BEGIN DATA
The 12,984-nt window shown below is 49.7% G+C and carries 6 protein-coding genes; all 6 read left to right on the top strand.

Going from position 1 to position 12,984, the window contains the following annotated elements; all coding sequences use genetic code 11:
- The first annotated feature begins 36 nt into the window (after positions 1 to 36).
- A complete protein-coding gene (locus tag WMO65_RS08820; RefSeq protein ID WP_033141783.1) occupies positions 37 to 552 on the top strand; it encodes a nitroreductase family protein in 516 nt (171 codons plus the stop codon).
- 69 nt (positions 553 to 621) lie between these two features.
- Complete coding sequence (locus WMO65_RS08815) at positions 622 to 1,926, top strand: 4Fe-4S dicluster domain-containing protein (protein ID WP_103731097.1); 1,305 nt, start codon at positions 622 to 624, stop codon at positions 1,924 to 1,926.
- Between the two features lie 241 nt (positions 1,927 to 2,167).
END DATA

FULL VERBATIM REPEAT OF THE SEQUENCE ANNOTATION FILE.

The 12,984-nt window shown below is 49.7% G+C and carries 6 protein-coding genes; all 6 read left to right on the top strand.

Going from position 1 to position 12,984, the window contains the following annotated elements; all coding sequences use genetic code 11:
- The first annotated feature begins 36 nt into the window (after positions 1 to 36).
- A complete protein-coding gene (locus tag WMO65_RS08820; RefSeq protein ID WP_033141783.1) occupies positions 37 to 552 on the top strand; it encodes a nitroreductase family protein in 516 nt (171 codons plus the stop codon).
- 69 nt (positions 553 to 621) lie between these two features.
- Complete coding sequence (locus WMO65_RS08815) at positions 622 to 1,926, top strand: 4Fe-4S dicluster domain-containing protein (protein ID WP_103731097.1); 1,305 nt, start codon at positions 622 to 624, stop codon at positions 1,924 to 1,926.
- Between the two features lie 241 nt (positions 1,927 to 2,167).